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Chemistry LibreTexts

15.6: Calculating and Using Equilibrium Constants

  • Page ID
    47574
  • Learning Objectives

    • To understand how different phases affect equilibria.

    When the products and reactants of an equilibrium reaction form a single phase, whether gas or liquid, the system is a homogeneous equilibrium. In such situations, the concentrations of the reactants and products can vary over a wide range. In contrast, a system whose reactants, products, or both are in more than one phase is a heterogeneous equilibrium, such as the reaction of a gas with a solid or liquid.

    As noted in the previous section, the equilibrium constant expression is actually a ratio of activities. To simplify the calculations in general chemistry courses, the activity of each substance in the reaction is often approximated using a ratio of the molarity of a substance compared to the standard state of that substance. For substances that are liquids or solids, the standard state is just the concentration of the substance within the liquid or solid. Because the molar concentrations of pure liquids and solids normally do not vary greatly with temperature, the ratio of the molarity to the standard state for substances that are liquids or solids always has a value of 1. For example, for a compound such as CaF2(s), the term going into the equilibrium expression is [CaF2]/[CaF2] which cancels to unity. Thus, when the activities of the solids and liquids (including solvents) are incorporated into the equilibrium expression, they do not change the value.

    Consider the following reaction, which is used in the final firing of some types of pottery to produce brilliant metallic glazes:

    \[\ce{CO2(g) + C(s) \rightleftharpoons 2CO(g)} \label{Eq14.4.1}\]

    The glaze is created when metal oxides are reduced to metals by the product, carbon monoxide. The equilibrium constant expression for this reaction is as follows:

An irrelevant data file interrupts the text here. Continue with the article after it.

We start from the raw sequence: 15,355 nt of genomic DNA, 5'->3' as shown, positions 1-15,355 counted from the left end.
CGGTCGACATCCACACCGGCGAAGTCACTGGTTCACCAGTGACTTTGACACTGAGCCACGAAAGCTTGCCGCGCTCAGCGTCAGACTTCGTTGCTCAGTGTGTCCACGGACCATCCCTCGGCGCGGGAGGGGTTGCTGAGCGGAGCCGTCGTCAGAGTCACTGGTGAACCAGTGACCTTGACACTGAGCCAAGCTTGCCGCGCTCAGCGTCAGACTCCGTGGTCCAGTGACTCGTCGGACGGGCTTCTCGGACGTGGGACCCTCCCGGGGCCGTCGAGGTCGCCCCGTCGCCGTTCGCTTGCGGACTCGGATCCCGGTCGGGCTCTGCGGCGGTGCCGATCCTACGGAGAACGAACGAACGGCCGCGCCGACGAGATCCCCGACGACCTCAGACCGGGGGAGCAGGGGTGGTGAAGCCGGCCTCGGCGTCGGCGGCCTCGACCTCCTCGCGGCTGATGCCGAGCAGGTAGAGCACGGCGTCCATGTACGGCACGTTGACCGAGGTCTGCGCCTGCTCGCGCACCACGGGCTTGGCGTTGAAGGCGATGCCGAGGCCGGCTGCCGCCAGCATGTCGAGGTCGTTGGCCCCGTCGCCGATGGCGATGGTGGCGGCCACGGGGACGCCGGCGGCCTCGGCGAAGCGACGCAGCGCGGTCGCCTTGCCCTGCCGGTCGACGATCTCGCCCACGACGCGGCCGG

\[K=\dfrac{a_{\ce{CO}}^2}{a_{\ce{CO2}}a_{C}}=\dfrac{[\ce{CO}]^2}{[\ce{CO2}][1]}=\dfrac{[\ce{CO}]^2}{[\ce{CO_2}]}\label{Eq14.4.2}\]

    The equilibrium constant for this reaction can also be written in terms of the partial pressures of the gases:

    \[K_p=\dfrac{(P_{CO})^2}{P_{CO_2}} \label{Eq14.4.3}\]

    Incorporating all the constant values into \(K′\) or \(K_p\) allows us to focus on the substances whose concentrations change during the reaction.

    Although the activities of pure liquids or solids are not written explicitly in the equilibrium constant expression, these substances must be present in the reaction mixture for chemical equilibrium to occur. Whatever the concentrations of \(\ce{CO}\) and \(\ce{CO_2}\), the system described in Equation \(\ref{Eq14.4.1}\) will reach chemical equilibrium only if a stoichiometric amount of solid carbon or excess solid carbon has been added so that some is still present once the system has reached equilibrium. As shown in Figure \(\PageIndex{1}\), it does not matter whether 1 g or 100 g of solid carbon is present; in either case, the composition of the gaseous components of the system will be the same at equilibrium.

    imageedit_4_5409951422.jpg